I’ll drink that scotch to #NoRegrets

Brian Hendler messaged me last year – he liked something I had written. I liked a photo he had taken.

“Let’s meet for scotch,” he said.

“Sure!” I replied.


“No, I’m staying home.”

He pinged me again a few weeks later, but I was busy – kids, maybe. Or work. Or just… who knows.

We never met. I never got to hear what brought him to Israel and how he found a way to tell a story through the camera. I can’t tell you if he likes his scotch smooth or smoky, or if he smokes (or what he smokes), or if he’s as interesting as he seems online – or if like most of us who work behind screens and lenses, if he’s as awkward as I am.

I missed that chance. I blew it.

And now he’s dead. 63 and hit the ground, and that’s it. It’s over.

And what’s left is this echo:  Our time here is so damn short.

Sometimes we get a longer time to be in our bodes – we have the luxury of wrinkles and decay.   Other times, we don’t. it’s over in a blink, that last second lasts forever –  and what do we regret?

The things we DIDN’T do.

The places we DIDN’T see.

The friendships we DIDN’T cultivate.

(The scotch we DIDN’T drink)

I don’t know much but I do know that I will never say “wow, I’m glad I stayed home and organised my sock drawer.”

I know I will never say “Yes, that Buzzfeed Quiz I took was time well spent.”

I know I will never say “I’m glad I watched Criminal Minds instead of having scotch with a new friend.”

And what is there anyway if not the people that we meet – what is there anyway if not sweeping views we see when we stand on the edge – what is there anyway if not the moments that lead us out of our comfort zone where we stand trembling and naked in white light.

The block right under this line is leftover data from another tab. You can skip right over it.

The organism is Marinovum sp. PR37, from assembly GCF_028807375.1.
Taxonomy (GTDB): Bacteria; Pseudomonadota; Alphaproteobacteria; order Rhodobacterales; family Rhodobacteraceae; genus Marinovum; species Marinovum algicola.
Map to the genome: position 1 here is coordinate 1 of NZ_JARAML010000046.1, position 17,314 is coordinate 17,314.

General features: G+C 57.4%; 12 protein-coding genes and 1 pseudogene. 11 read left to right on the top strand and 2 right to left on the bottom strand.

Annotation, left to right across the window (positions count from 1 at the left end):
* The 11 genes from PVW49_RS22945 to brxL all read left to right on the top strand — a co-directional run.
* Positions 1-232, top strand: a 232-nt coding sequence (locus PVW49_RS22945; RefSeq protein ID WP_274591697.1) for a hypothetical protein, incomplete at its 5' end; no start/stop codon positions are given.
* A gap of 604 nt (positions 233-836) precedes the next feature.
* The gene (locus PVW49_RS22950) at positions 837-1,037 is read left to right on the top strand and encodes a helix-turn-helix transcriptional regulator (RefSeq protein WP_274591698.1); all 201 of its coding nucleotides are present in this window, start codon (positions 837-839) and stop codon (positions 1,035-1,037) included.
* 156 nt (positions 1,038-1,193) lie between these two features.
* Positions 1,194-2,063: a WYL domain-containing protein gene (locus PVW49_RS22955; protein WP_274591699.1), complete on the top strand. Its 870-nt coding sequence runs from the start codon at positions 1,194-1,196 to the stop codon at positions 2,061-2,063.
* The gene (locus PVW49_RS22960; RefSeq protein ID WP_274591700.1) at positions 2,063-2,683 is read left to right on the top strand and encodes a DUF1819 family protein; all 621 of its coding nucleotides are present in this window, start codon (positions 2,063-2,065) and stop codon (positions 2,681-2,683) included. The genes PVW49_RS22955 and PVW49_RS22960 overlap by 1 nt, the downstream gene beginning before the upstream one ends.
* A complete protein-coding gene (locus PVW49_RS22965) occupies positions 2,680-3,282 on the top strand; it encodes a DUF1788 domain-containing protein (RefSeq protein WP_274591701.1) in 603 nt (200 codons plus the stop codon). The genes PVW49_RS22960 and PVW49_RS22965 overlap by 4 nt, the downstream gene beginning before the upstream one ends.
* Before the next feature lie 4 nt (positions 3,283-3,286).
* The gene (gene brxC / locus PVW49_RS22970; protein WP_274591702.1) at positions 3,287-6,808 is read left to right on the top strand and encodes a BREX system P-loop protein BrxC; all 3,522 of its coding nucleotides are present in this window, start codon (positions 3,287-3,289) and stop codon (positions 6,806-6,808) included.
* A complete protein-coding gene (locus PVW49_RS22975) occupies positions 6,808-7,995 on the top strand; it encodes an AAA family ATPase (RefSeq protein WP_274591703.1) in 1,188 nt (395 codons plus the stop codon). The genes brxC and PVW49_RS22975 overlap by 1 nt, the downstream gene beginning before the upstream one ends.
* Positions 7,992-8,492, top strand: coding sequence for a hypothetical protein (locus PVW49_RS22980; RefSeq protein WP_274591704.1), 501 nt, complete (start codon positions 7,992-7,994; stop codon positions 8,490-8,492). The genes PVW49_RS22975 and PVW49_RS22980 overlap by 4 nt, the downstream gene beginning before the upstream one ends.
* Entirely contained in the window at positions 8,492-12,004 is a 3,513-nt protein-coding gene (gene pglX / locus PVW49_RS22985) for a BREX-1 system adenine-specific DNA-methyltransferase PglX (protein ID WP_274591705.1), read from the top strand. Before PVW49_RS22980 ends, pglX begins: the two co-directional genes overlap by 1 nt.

There are roads, long and winding roads that lead far away from our couches and our screens — roads over mountains and through fields to a diamond sea, or a vast and endless desert.  There are roads that lead to ideas and ways of seeing things.  And there are roads that to people – the ones we already know and the ones we need to know.

But I stayed home that day.

So, today, I’ll go out.

And I’ll drink a scotch to no regrets.

About the Author
Sarah Tuttle-Singer, author of Jerusalem Drawn and Quartered and the New Media Editor at Times of Israel, She was raised in Venice Beach, California on Yiddish lullabies and Civil Rights anthems. She now lives in Jerusalem with her 3 kids where she climbs roofs, explores cisterns, opens secret doors and talks to strangers, and writes stories about people. Sarah also speaks before audiences left, right, and center through the Jewish Speakers Bureau, asking them to wrestle with important questions while celebrating their willingness to do so. She also loves whisky and tacos and chocolate chip cookies and old maps and foreign coins and discovering new ideas from different perspectives. Sarah is a work in progress.